Our eyes are far-visioned for star-gazing, while her eyes see no farther than the solid earth beneath her feet, the lover's breast upon her breast, the infant lusty in the hollow of her arm.
Soon the wilderness ambassador of empire, Celoron de Bienville, was despatched by the far-visioned Galissoniere at Quebec to sow broadcast with ceremonial pomp in the heart of America the seeds of empire, grandiosely graven plates of lasting lead, in defiant yet futile symbol of the asserted sovereignty of France.
"By Jove!" he exclaimed, surveying her rather ruefully. "We're a pretty fair example of beauty and the beast, aren't we?" Nan looked back at him composedly at the strong, ugly face and far-visioned eyes. "Not in the least," she replied judicially. "We're different, that's all. And" smiling faintly "you're rather grubby just at present." "I suppose I am."
The alteration in his voice as he addressed Nan was quite perceptible to anyone well-versed in the symptoms of the state of being in love, and his piercing light-grey eyes beneath their shaggy, sunburnt brows fierce, far-visioned eyes that reminded one of the eyes of a hawk softened amazingly as they rested upon her charming face. "Oh, we're quite all right, thanks," she answered.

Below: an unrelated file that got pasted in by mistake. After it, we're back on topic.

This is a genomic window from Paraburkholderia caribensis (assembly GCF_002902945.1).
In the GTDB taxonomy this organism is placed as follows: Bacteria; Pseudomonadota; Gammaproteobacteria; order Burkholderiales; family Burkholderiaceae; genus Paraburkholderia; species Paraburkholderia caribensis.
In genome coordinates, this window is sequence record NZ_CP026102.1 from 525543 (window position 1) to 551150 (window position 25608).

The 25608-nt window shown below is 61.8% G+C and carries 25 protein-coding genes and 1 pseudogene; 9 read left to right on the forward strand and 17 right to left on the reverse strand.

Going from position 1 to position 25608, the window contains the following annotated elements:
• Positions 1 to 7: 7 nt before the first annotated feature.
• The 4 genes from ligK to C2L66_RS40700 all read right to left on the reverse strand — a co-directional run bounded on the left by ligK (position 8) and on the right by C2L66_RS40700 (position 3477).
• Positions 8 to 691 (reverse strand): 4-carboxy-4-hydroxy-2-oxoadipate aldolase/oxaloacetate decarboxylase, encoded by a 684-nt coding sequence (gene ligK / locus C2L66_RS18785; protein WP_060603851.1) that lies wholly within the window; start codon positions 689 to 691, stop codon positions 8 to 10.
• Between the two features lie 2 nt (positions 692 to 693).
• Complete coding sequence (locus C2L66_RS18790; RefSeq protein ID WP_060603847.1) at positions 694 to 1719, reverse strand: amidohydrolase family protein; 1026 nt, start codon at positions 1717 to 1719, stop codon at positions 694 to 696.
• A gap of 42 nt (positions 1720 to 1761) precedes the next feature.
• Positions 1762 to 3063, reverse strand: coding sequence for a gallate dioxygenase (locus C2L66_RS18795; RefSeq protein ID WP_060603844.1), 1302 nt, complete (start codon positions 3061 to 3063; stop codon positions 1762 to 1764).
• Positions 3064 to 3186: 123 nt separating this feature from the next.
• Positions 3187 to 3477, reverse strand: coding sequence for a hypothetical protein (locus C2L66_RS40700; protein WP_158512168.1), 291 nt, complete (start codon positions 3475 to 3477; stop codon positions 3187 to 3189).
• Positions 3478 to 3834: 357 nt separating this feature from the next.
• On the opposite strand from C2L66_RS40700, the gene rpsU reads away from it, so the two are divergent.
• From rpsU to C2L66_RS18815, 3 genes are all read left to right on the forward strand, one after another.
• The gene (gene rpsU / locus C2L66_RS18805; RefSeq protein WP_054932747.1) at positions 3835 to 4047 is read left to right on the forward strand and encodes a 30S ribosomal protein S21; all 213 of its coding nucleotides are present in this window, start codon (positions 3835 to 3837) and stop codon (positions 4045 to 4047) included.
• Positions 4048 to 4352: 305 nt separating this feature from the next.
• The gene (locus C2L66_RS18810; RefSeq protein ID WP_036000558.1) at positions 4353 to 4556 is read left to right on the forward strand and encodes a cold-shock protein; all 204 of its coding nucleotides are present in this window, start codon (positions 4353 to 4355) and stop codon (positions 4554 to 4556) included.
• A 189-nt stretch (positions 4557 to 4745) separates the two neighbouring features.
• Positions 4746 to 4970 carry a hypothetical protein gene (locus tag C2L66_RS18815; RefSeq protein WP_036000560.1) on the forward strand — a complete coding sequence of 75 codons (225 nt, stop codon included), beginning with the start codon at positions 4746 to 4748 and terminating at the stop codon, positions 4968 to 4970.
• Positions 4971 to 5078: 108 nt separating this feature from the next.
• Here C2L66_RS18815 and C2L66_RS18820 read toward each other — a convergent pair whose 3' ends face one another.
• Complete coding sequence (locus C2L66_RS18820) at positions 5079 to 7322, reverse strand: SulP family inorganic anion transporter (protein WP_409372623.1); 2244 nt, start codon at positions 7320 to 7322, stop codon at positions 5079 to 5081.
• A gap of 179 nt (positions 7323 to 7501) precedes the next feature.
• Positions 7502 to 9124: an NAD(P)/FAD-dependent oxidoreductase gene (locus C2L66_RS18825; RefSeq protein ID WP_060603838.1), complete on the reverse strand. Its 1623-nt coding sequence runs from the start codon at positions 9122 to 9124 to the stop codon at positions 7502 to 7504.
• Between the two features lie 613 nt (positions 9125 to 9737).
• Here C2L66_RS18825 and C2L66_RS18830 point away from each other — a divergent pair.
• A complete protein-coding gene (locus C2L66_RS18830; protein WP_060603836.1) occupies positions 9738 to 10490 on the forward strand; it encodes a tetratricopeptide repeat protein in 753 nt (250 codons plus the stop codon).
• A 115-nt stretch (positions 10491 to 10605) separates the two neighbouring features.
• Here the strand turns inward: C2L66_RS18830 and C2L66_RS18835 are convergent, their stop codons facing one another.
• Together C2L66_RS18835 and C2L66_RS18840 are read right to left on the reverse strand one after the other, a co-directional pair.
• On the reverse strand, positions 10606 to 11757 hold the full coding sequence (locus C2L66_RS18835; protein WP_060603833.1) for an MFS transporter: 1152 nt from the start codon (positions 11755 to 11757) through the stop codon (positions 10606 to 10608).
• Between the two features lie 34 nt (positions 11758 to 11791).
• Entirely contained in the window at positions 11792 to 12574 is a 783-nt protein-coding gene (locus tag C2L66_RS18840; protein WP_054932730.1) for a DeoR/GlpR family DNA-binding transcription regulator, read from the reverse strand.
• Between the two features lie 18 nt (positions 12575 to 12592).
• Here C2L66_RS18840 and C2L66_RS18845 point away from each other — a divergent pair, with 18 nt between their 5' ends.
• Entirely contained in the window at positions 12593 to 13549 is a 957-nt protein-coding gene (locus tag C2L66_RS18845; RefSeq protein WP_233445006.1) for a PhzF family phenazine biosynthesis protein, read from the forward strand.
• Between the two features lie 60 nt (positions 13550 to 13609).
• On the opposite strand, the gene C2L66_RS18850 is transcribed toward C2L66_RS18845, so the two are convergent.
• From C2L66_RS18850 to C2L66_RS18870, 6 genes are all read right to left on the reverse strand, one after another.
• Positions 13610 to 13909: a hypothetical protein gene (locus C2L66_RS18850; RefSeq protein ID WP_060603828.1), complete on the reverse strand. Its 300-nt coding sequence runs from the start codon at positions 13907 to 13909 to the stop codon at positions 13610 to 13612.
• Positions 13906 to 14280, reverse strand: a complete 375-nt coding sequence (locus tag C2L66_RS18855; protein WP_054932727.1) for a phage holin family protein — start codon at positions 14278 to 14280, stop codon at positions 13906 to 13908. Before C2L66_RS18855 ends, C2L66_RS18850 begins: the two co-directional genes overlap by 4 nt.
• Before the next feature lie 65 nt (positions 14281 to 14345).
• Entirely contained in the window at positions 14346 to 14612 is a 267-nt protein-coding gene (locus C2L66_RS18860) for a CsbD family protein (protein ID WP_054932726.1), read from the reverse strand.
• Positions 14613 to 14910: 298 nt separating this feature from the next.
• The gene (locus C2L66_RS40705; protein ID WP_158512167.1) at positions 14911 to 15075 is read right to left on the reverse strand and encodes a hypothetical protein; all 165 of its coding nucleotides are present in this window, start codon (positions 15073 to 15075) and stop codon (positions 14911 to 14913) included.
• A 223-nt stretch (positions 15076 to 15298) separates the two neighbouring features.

A press report of the convention said: "Henry B. Blackwell, although 84 years of age, is a commanding figure and his voice as it rings forth in tones of conviction is more like that of a man in his prime than of one who has passed his four-score milestone." It therefore was a great shock when the news came on September 7 that this far-visioned leader had passed from earth.
Greatly welcome, much impressed by remarkable feat of initial victory collectively achieved by self-sacrificing efforts of invincible, far-visioned, forward-marching American Bahá’í Community.
And sacred, too, to the memory of the one far-visioned woman, Fannie Geiger Thompson, who first conceived the thought of marking for the coming generations the course of commerce that built up the West in years gone by. We never lived in Burlingame, where once a heart-hungry little boy I longed to have a home.
Both had been far-visioned. Both had foreseen the transformation of the utter West, the coming of the railroad, and the building of the new empire on the Pacific shore. Frederick Travers thrilled, too, at the locomotive whistle, because, more than any man's, it was his railroad.